Duplantis sets pole vault world record at the Prefontaine Classic


EUGENE, Oregon—Sweden’s Armand Duplantis didn’t exactly remember soaring over the bar to set a new world record at the Prefontaine Classic. But knew what came next.

“I just looked up and the bar was still there,” he laughed.

Duplantis and Ethiopia distance runner Gudaf Tsegay both set new world records on Sunday to wrap up the season at the Prefontaine Classic track and field meet.

Known as Mondo, Duplantis leaped 6.23 meters (20 feet, 5 1/4 inches). The reigning world champion broke his own record of 6.22 meters (20 feet, 4 3/4 inches) set indoors earlier this year.

He was swarmed by fellow competitors after clearing the jump then hopped onto the track’s railing and struck a victory pose for fans at Eugene’s Hayward Field.

“We’re not only competitors, but we really are brothers and we have a great time together out there,” Duplantis said. “To see them embrace me like that after doing a jump, breaking a world record, I’m thankful. I just feel very thankful.”

Earlier in the day, Ethiopia’s Gudaf Tsegay broke the world record in the 5,000 meters, finishing in 14:00.21.

Tsegay bested the record of 14:05.20 set by Kenya’s Faith Kipyegon earlier this year in Paris. Tsegay’s finish was nearly 12 seconds better than her personal best. Kenyan Beatrice Chebet was runner-up in 14:05.92.

Afterward, the 26-year-old Tsegay vowed to try to go under 14 minutes next year: “Yes, I try,” she said.

The Prefontaine Classic, normally run in late May, was this year’s final stop on the international Diamond League circuit. The 32 champions crowned during the two-day meet earned $30,000 apiece.

It was the last major international track and field competition before the athletes begin gearing up for the Paris Olympics next summer.

Canadian Andre De Grasse, the 200-meter champion at the Tokyo Olympics, won the event Sunday in 19.76 seconds to cap his season. World champion Shericka Jackson of Jamaica won on the women’s side in 21.57 for her second Prefontaine title of the weekend.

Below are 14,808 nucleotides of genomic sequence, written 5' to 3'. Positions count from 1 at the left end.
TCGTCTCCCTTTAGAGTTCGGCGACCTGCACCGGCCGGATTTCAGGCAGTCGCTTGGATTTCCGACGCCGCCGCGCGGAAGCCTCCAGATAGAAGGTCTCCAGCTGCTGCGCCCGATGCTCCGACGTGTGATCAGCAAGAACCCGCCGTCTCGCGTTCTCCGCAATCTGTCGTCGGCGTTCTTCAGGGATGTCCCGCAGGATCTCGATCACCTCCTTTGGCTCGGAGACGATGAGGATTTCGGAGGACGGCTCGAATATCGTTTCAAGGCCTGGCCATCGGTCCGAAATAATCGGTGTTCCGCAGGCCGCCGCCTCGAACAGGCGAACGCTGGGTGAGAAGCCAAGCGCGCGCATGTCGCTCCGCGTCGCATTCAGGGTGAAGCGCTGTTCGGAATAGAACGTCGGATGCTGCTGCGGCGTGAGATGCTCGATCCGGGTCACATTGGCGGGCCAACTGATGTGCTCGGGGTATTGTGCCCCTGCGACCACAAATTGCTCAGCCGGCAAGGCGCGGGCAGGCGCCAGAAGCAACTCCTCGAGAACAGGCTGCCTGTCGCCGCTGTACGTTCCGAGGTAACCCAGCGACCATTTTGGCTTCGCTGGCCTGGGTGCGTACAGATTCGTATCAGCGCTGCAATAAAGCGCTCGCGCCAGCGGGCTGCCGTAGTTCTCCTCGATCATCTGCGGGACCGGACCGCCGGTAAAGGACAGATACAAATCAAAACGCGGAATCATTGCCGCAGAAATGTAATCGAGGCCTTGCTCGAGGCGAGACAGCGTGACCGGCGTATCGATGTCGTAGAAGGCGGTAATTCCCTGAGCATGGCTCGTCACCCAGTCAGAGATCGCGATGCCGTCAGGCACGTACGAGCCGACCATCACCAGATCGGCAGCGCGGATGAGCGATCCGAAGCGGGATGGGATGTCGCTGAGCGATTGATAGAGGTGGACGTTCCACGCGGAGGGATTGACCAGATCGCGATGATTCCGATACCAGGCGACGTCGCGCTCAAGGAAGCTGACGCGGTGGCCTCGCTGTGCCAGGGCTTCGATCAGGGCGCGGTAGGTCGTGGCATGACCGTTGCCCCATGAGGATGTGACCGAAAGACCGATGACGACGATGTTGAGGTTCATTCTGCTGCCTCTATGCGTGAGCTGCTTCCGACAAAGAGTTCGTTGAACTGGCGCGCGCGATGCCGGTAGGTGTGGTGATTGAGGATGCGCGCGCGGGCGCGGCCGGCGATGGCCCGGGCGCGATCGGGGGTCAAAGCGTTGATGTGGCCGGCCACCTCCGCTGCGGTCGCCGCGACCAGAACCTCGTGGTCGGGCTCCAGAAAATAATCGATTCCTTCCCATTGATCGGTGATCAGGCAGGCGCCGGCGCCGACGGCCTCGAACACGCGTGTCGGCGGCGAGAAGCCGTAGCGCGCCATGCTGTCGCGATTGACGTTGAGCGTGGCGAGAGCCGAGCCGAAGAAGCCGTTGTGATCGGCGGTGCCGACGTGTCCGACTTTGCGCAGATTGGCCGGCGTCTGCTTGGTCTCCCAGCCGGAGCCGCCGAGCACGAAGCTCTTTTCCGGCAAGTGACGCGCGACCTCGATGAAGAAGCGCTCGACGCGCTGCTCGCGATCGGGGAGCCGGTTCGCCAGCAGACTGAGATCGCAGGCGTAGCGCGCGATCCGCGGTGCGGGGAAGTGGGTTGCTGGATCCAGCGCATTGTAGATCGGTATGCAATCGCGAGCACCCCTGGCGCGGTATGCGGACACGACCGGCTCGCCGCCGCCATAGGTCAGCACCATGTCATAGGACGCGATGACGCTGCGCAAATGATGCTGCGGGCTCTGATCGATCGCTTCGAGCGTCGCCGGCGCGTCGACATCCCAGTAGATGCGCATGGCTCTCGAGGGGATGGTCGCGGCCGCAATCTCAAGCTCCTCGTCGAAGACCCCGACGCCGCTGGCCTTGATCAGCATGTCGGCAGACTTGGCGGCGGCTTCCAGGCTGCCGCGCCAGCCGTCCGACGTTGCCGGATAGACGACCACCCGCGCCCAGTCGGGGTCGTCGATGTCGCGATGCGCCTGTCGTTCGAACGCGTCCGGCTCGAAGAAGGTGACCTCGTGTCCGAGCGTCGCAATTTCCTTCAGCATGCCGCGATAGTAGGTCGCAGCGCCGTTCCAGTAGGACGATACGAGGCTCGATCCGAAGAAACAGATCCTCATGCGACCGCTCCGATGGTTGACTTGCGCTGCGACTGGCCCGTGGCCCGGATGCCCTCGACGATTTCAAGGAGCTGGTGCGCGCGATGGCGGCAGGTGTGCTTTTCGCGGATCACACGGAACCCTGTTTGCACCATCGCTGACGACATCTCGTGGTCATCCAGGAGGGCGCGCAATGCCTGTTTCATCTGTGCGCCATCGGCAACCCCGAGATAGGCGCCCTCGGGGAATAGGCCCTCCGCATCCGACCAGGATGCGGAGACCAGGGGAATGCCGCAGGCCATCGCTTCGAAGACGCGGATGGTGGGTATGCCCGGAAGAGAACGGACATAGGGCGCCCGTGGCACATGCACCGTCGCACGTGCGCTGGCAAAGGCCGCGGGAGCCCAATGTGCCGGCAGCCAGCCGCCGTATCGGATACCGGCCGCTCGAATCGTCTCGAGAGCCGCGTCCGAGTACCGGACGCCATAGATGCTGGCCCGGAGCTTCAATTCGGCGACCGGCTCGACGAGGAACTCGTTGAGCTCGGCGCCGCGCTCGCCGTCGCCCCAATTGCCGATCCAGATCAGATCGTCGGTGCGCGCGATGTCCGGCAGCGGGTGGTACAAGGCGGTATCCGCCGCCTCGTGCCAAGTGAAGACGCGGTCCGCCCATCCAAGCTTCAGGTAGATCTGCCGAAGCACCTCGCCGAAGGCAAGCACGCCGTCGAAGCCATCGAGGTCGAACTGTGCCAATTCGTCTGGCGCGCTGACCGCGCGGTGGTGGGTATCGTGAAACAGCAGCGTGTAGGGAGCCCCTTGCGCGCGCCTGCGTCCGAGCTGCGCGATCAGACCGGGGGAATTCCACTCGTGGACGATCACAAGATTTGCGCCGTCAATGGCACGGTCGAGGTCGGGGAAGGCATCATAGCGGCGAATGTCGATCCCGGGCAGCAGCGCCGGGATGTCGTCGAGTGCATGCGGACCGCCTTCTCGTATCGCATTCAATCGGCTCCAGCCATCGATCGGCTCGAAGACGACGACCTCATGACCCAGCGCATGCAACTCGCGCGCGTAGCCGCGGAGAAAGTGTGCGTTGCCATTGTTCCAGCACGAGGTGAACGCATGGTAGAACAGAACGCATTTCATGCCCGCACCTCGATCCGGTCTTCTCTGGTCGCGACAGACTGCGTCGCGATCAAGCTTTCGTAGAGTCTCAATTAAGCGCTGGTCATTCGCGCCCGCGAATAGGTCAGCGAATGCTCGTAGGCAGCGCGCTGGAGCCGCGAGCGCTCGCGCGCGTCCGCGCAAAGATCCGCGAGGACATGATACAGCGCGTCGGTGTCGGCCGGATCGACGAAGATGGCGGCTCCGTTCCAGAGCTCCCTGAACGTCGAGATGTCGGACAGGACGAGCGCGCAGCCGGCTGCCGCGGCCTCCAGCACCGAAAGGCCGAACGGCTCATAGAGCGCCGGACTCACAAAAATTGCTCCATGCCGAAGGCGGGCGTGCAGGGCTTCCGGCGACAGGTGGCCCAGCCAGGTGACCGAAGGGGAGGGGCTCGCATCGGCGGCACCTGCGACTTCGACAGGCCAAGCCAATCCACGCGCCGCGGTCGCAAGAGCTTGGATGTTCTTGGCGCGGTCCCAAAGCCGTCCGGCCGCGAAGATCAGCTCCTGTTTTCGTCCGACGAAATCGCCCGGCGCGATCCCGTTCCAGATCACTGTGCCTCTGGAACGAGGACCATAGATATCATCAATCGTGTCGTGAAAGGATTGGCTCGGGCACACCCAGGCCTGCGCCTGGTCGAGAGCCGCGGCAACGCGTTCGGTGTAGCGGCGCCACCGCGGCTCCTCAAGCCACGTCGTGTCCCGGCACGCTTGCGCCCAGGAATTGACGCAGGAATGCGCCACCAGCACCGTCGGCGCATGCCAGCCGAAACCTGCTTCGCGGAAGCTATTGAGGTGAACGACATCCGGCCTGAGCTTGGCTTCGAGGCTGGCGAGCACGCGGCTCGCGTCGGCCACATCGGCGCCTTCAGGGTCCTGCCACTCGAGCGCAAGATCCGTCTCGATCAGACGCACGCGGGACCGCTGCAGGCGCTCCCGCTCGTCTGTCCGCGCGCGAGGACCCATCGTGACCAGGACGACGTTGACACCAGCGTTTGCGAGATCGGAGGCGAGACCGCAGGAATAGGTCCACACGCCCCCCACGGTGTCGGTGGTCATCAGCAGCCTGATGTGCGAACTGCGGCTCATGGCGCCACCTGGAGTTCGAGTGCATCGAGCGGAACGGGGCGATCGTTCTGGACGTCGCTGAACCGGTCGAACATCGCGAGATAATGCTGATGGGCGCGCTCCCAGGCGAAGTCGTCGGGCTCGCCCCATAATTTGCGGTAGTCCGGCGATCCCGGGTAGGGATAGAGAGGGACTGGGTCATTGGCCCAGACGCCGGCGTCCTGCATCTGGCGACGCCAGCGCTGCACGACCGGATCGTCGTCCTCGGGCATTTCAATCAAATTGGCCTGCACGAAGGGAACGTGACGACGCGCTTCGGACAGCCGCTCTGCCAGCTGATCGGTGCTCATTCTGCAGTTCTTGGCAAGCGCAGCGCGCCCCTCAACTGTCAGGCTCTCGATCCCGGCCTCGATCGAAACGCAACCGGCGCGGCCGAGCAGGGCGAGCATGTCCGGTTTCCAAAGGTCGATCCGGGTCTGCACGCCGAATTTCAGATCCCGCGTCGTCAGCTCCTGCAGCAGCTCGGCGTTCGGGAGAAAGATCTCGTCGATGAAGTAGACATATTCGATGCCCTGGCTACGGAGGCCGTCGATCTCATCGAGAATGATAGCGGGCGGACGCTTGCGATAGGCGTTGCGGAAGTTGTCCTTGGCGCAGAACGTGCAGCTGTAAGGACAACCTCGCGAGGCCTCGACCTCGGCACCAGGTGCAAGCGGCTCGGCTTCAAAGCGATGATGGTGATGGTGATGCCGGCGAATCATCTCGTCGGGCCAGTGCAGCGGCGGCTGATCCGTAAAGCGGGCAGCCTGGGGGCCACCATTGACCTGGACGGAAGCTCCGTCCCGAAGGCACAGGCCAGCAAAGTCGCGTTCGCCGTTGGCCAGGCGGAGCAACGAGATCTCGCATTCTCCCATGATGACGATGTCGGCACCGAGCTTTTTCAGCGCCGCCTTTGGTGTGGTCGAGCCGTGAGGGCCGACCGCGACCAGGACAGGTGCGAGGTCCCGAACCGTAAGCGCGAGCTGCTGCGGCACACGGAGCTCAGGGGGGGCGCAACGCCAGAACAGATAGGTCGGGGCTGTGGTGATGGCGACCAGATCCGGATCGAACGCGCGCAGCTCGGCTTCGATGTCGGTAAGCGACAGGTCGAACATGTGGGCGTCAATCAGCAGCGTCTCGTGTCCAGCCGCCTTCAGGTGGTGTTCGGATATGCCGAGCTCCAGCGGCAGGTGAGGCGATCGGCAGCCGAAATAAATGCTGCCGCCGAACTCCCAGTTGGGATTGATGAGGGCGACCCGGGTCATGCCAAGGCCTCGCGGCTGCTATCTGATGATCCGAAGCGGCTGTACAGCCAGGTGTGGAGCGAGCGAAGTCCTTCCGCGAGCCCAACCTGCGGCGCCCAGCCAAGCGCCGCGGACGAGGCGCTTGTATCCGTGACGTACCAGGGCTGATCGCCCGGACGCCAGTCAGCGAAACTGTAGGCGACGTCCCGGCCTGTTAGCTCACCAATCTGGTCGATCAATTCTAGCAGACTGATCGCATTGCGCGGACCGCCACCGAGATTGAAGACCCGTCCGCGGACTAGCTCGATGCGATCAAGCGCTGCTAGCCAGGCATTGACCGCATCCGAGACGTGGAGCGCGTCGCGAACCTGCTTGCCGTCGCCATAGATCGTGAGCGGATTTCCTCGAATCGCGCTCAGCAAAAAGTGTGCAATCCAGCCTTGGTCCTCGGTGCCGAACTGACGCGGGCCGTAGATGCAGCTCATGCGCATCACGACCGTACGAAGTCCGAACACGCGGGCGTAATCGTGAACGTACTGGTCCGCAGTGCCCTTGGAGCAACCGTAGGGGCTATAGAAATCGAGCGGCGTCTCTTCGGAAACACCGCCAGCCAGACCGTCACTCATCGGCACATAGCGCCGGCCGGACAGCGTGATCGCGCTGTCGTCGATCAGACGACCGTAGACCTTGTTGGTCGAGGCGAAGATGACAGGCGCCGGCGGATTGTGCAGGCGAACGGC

Norway’s Jakob Ingebrigtsen won his second title with a victory in the 3,000. In a photo finish with Ethiopia’s Yomif Kejelcha, Ingebrigtsen crossed the line first in 7:23.63.

American Joe Kovacs had a monster throw of 22.93 meters (75 feet, 2 3/4 inches) in the men’s shot put, ahead of native Oregonian and world record holder Ryan Crouser.

Crouser was diagnosed with blood clots in his left leg just before winning the shot put at the world track and field championships last month in Budapest. He’s been on medication to shrink the clots.

“Super happy with the season. Had a lot of adversity this year that really wasn’t planned — not that it ever is,” Crouser said. “Wasn’t expecting the issues that I had but I feel like I battled through it really well. I was overall really happy today with my performance.”

American Athing Mu won the 800 in 1:54.97, a new national and meet record. Marileidy Paulino of the Dominican Republic won the 400 in 49.58.

Femke Bol of the Netherlands won the title in the 400 hurdles in 51.98, while Tobi Amusan of Nigeria won the 100 hurdles in 12.33.

Among the men, Emmanuel Wanyonyi of Kenya won the 800 meters in a meet record 1:42.80. Canadian Marco Arop finished second in 1:42.85, a new national record. Arop bested Wanyonyi at the world championships.

Jamaican Hansle Parchment defeated three-time world champion Grant Holloway in the 110 meters, finishing in 12.93.

Ukrainian Yaroslava Mahuchikh claimed gold in the high jump. Afterward she said it was important to show the resilience of the Ukrainians as the war with Russia continues.

“I’m happy that I have the opportunity to compete and show all the world that we are strongest, we are from Ukraine,” she said.

The two-day event opened Saturday. Among the winners were American Christian Coleman in the men’s 100 meters and Jackson in the women’s event. Ingebrigtsen won the Bowerman mile, an event unique to the Prefontaine Classic, in a blistering 3:43.73.

Image credits: AP

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